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Seared Pork Medallions with Braised Fennel

Seared Pork Medallions with Braised Fennel

I've been experimenting with braised fennel lately, and finding that it makes a luxurious and tasty bed for seared meat and fish. The distinctive liquorish-like flavor is muted but not destroyed by the braising, and, combined with onions, it has a creamy goodness that begs to be nuanced with an herb or other flavoring, according to the pairing.

Since I've been cooking for the last year in a kitchen with no grill, and no outdoor space for a grill, I've been doing a lot of searing of meat and fish in cases where I would have grilled in my old kitchen. But searing medallions of pork would result in a too-rare piece of meat, so in this dish, the pork is coated with mustard and herbs and roasted to cook it partially. Then, sliced into medallions, the meat is seared to caramelize the surface and finish the cooking. The fennel-braising liquid is then used to deglaze the pan and then coat the meat, which is served on a bed of the fennel.

Everything works well in this dish. The pork is done perfectly, without drying out, and has a nice brown crust all over. Juices from the meat and bits of the herbs mix into the fennel broth in the pan as the dish is finished, connecting the dots in a satisfying way. I served this with dandelion greens on the side, and the counterpoint of the sweet, yielding braised fennel against the bitter greens and still-crunchy stems added another layer of interest to the meal.

Seared Pork Medallions with Braised Fennel

Pork tenderloin, about a pound
2 T fresh rosemary, minced
2 T fennel seeds, pulverized
4 T coarse mustard
2 T prepared horseradish
1 fennel bulb
1 medium onion, peeled
coarse salt
1 C vegetable broth, unseasoned
1/2 C dry white wine
4 T butter
olive oil
hot sauce
fish sauce

Preheat the oven to 450º. Brown the pork tenderloin on all sides, including the ends, in a hot skillet with a small amount of oil. This will take 5 to 8 minutes. Remove to a side plate and allow to cool for a few minutes. Mix the mustard and horseradish and spread all over the pork. Then sprinkle on the rosemary and fennel seed, pressing the herbs into the mustard/radish spread to keep it in place. Sprinkle with salt. Place the pork back in the skillet and put it in the oven for 10-12 minutes, uncovered, until the internal temperature is 130º. Remove the skillet from the oven, cover the pan and let the pork rest while you make the braised fennel.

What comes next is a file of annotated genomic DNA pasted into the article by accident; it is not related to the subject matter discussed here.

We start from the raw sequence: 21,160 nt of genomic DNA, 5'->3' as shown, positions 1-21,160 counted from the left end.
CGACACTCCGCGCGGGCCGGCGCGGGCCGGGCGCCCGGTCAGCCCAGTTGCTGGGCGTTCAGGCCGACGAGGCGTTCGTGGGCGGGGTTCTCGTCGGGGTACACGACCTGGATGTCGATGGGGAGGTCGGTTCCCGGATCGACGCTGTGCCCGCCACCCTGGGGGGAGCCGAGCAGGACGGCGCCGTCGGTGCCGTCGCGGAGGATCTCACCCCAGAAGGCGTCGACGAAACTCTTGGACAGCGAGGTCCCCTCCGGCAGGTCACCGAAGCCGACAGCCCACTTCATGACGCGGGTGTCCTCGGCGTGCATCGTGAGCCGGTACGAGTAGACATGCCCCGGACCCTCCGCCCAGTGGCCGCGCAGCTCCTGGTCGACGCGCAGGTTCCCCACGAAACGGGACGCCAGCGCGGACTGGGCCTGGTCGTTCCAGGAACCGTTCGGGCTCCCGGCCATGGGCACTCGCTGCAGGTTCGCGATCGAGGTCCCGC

Remove the outer sheath of the fennel. Use a mandolin or a very skillfully-handled knife to cut the fennel and the onion into very thin slices. Place in a saucepan with the broth, wine and 2 tablespoons of the butter. Bring to a boil, then lower to a slow simmer and braise, covered, for about 20 minutes. Drain, reserving the broth. Set the braised fennel aside and keep warm. Return the broth to the pan, bring to a boil and reduce by half. Remove from heat, cover and set aside.

Remove the pork from the pan and slice it in medallions 3/4" - 1" thick (they will be pink inside). Heat the pan to very hot, add two tablespoons of olive oil and then the pork medallions, placed on their cut sides. Sear for 90 seconds without disturbing, then turn for 90 seconds more. Remove to a warm plate. Pour the fennel liquid into the pan and stir to loosen any browned bits in the pan. Boil rapidly for a minute or two, then stir in the remaining two tablespoons of butter. Season to taste with fish sauce and hot sauce.

To serve, spread a bed of fennel on a platter. With tongs, dredge the pork medallions in the hot broth, turning to coat, then place on the fennel. Spoon remaining broth over the pork and fennel. Garnish with rosemary sprigs if desired.


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Stephen, love this dish

do you think it would be a problem doing the first browning and roasting one evening, and finishing it off next day? That would make it pretty much perfect for my weeknights

Thank you

Hi Sally...definitely! restaurants do this all the time, so they can finish the dish in minutes...refrigerate it whole, then slice it, cover with a clean cloth and let it warm up for about 30 - 45 minutes before searing for serving...

thanks for stopping by again...

best, Stephen

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